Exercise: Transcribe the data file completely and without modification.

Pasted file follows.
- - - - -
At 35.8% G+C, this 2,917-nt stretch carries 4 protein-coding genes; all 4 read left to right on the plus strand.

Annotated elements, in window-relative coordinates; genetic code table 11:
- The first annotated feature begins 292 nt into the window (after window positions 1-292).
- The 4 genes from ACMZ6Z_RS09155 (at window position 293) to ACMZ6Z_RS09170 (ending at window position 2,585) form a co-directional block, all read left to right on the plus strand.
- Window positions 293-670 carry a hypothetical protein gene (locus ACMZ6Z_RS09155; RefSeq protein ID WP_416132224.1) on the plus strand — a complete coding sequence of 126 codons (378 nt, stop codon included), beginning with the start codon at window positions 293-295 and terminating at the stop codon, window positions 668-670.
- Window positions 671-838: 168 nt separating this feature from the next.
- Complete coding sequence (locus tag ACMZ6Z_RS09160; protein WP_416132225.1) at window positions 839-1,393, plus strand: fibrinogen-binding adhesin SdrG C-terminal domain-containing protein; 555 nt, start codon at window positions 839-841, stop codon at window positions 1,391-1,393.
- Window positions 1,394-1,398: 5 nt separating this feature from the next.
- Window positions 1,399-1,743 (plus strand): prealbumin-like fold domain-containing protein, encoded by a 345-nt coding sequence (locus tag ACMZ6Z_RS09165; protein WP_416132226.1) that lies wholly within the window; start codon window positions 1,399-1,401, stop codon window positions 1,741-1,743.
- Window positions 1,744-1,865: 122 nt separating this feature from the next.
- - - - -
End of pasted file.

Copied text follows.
At 35.8% G+C, this 2,917-nt stretch carries 4 protein-coding genes; all 4 read left to right on the plus strand.

Annotated elements, in window-relative coordinates; genetic code table 11:
- The first annotated feature begins 292 nt into the window (after window positions 1-292).
- The 4 genes from ACMZ6Z_RS09155 (at window position 293) to ACMZ6Z_RS09170 (ending at window position 2,585) form a co-directional block, all read left to right on the plus strand.
- Window positions 293-670 carry a hypothetical protein gene (locus ACMZ6Z_RS09155; RefSeq protein ID WP_416132224.1) on the plus strand — a complete coding sequence of 126 codons (378 nt, stop codon included), beginning with the start codon at window positions 293-295 and terminating at the stop codon, window positions 668-670.
- Window positions 671-838: 168 nt separating this feature from the next.
- Complete coding sequence (locus tag ACMZ6Z_RS09160; protein WP_416132225.1) at window positions 839-1,393, plus strand: fibrinogen-binding adhesin SdrG C-terminal domain-containing protein; 555 nt, start codon at window positions 839-841, stop codon at window positions 1,391-1,393.
- Window positions 1,394-1,398: 5 nt separating this feature from the next.
- Window positions 1,399-1,743 (plus strand): prealbumin-like fold domain-containing protein, encoded by a 345-nt coding sequence (locus tag ACMZ6Z_RS09165; protein WP_416132226.1) that lies wholly within the window; start codon window positions 1,399-1,401, stop codon window positions 1,741-1,743.
- Window positions 1,744-1,865: 122 nt separating this feature from the next.